Archive for the 'Editorial' Category
After a break from publishing for some time, we’re back. We’ll be posting information about renewable energy, and geothermal energy in particular, for the foreseeable future. So much has happened over the past 18 months, consolidation of industry players, the global economic meltdown, new US loan guarantees from the government, BLM lease auctions, etc. There is clearly no shortage of information as the geothermal sector heats up (pun intended.)
We are also open to the idea of contribution of content from the community. If you would like to contribute to this forum, please drop a line to explain what you’d like to contribute and why you’re the right person to do so Write the Editor.
No doubt there are serious issues to address on Earth Day. But a little humor never hurt and oh, by the way, just in case we’re worried about Earth? Don’t. This really should be “save the humans from themselves day.” Earth will be just fine long after we’re gone…
The past few years have seen some rather dramatic events unfold in the area of public policy and subsidies with respect to renewable energy projects. It would be difficult to underestimate the impact of these policies and the resulting guarantees that really enable renewable projects to be developed. Ideally, renewable energy projects would be economically viable without such legislative intervention, but we’re not quite there yet.
In our view, the government could best serve the people, the interest of the nation, and renewable project developers by doing a few, simple things:
- Shift focus from fossil fuel generation to renewable generation. Slash funding and subsidies to nothing for fossil fuel generators. In reality, these industries are mature and do not need the government support to maintain profitable operation, and encouragement of continued development of new fossil powered projects is counter productive for energy security and greenhouse gas issues.
- Establish a long-term (10-15 year) production tax credit for renewable projects. When it expires, do not renew the credit. This longevity enables investors to take on renewable projects with reduced risk, reducing costs all along the financial supply chain. The fact that PTCs will likely expire in December of this year increases risk making project financing significantly more difficult to secure and more expensive. This fundamentally changes the economics of projects for the worse. The PTC however, should not be permanent. It’s a catalyzing measure to increase investment in the near-term in renewable projects.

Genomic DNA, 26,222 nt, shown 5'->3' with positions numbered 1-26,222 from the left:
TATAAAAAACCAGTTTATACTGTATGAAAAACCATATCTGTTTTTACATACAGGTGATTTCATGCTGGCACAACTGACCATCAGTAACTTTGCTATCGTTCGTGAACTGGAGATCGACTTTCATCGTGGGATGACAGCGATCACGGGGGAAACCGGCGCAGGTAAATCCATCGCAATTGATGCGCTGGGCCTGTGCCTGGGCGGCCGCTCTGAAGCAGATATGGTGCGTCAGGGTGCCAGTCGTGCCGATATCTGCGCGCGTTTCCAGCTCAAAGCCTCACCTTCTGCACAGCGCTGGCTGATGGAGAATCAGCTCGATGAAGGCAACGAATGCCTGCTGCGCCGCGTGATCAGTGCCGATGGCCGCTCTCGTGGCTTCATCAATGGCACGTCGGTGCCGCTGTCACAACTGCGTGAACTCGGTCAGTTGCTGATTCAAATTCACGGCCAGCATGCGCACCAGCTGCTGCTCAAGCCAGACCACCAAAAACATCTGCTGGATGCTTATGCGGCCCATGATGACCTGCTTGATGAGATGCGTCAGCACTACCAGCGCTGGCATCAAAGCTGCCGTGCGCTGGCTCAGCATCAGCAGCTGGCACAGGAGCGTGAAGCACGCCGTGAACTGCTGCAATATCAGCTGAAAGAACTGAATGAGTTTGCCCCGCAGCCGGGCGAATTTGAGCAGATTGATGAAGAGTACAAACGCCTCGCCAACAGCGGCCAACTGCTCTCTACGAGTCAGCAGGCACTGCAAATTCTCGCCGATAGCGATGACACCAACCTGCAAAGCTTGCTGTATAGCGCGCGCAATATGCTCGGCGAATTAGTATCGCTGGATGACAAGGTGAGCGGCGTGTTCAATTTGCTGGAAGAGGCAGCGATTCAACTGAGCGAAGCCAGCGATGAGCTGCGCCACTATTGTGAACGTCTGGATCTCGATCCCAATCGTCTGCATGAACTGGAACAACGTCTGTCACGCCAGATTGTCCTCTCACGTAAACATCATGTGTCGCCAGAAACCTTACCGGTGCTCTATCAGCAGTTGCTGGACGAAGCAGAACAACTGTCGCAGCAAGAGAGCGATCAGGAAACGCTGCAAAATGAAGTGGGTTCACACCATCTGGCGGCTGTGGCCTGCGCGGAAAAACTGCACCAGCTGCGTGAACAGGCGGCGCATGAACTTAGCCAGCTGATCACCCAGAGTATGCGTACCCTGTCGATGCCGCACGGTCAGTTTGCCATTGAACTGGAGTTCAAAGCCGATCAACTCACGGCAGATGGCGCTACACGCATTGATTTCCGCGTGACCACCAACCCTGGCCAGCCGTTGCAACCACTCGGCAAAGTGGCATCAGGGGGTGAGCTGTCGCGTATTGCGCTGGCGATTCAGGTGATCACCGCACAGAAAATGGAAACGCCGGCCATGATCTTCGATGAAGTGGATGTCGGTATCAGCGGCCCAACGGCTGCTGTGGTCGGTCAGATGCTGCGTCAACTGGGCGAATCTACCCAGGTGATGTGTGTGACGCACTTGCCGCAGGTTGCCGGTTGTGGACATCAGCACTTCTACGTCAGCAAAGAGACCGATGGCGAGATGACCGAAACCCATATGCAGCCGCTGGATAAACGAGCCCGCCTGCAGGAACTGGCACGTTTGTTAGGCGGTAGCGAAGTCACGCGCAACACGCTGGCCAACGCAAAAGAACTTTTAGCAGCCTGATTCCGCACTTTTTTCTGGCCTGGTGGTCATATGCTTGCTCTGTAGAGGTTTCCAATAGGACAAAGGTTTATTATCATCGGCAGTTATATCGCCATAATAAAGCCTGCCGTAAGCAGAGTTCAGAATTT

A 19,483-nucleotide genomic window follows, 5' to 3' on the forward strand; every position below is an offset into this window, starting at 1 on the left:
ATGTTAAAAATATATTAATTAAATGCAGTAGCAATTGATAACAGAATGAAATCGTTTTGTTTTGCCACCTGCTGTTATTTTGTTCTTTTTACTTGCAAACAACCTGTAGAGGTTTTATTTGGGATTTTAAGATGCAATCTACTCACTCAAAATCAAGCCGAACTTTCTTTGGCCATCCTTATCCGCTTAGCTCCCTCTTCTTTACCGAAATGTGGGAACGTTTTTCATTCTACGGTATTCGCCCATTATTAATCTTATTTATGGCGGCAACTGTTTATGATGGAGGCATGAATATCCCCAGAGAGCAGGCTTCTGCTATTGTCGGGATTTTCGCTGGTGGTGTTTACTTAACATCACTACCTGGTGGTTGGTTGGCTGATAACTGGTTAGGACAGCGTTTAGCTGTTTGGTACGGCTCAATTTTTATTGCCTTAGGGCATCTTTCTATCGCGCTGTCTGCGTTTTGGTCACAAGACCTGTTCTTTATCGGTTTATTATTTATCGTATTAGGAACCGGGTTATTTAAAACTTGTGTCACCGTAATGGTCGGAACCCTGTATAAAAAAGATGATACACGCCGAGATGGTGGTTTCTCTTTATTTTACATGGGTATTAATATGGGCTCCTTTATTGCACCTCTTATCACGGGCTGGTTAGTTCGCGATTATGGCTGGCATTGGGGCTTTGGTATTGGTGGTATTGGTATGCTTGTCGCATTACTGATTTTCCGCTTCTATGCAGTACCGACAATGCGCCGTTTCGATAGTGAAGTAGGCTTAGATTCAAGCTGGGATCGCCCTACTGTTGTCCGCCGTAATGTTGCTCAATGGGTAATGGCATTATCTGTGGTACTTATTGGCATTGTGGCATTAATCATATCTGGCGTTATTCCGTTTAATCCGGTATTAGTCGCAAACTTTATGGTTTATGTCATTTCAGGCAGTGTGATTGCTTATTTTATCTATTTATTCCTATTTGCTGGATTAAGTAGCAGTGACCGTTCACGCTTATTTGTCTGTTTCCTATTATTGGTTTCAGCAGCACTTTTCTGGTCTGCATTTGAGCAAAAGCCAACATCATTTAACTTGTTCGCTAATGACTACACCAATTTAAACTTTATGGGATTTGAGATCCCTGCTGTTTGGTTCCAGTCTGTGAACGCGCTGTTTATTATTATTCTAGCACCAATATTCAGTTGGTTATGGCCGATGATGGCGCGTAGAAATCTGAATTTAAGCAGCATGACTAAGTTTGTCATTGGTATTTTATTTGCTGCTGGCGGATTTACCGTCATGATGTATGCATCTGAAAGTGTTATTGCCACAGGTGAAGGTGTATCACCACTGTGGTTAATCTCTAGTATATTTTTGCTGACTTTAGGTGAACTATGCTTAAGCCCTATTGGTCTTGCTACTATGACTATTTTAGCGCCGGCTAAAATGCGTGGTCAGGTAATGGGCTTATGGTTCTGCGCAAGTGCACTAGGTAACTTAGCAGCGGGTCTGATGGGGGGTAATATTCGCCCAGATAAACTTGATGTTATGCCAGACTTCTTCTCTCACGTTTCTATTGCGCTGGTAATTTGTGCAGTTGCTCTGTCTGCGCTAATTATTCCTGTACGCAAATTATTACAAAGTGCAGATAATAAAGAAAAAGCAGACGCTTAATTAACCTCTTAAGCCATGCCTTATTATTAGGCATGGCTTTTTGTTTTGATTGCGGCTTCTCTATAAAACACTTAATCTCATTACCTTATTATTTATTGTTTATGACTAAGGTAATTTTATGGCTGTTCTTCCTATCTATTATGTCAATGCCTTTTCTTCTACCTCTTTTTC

- Provide loan guarantees. Particularly in the present credit crunch, it’s difficult to get project financing. Having the government as a co-signer reduces risk for lenders and cost for developers. To their credit, there is a program with $38.5B in loan guarantees out there, but more than half is earmarked for nuclear and fossil fuel projects, which misses the point of having the guarantees.
- Give regulatory preference and increase velocity of government interaction on renewable projects. Be it a lease from the BLM, and environmental impact review from the EPA, a power plant application to FERC, these projects need to be expedited. The long development times kill developers making it difficult to get a project in place and producing. The average renewable project takes 4 years to go from concept to commercial operations.
- Get out of the way. Once the pieces above are in place, simply let the industry move forward. Additional oversight and overhead are not particularly useful or necessary.
Until and unless a simple, coherent, and consistent energy policy exists that prefers renewable generation projects, we’re simply on a status quo course of action. As a new administration is selected and sworn in, we’ll see if that person has the vision and will to lead the nation to an outcome of energy independence and security.
Attribution: GreenTech Media
GreenTech Media put together a really nice visual representation of the European Utilities Renewable Portfolios and development pipelines indicating the country and types of renewables in the portfolio. It’s really nice work and helpful. We need to do one of these for the US as well.
Things that stick out, the overall European nameplate capacity of renewables is 86.6GW at a cost of 26.4B EUR and the total development pipeline is 102.1GW. That’s showing just how far ahead Europe is in considering and solving this problem. It also shows the room the US industry has to grow, we’re just scratching the surface of what’s possible.
We promised not to make this a humor site when we posted our first renewable-related humor on wind power.
Photo Credit: The Other Power
But, we came across this project and it was simply too good to pass up for commentary. So, without further ado, here’s the striking new, renewable energy source: hamsters!
Custom energy hackers, The Other Power, have been releasing serious DIY energy projects for some time. These include wind turbines, steam generators, low-speed diesel generators, and camper mounted solar arrays. But, the most interesting project involves creating a custom low RPM alternator designed to be driven by hamster power. They call the project, The Hamster-Powered Night Light.
Photo Credit: The Other Power
It turns out to be not so simple to build a generator that relies on an animal driving a wheel 40-60 RPM with relatively low torque. But the folks at Other Power spend the time to walk you through the intimate details of the project including the new field of hamster psychology. Read the details of the project and enjoy!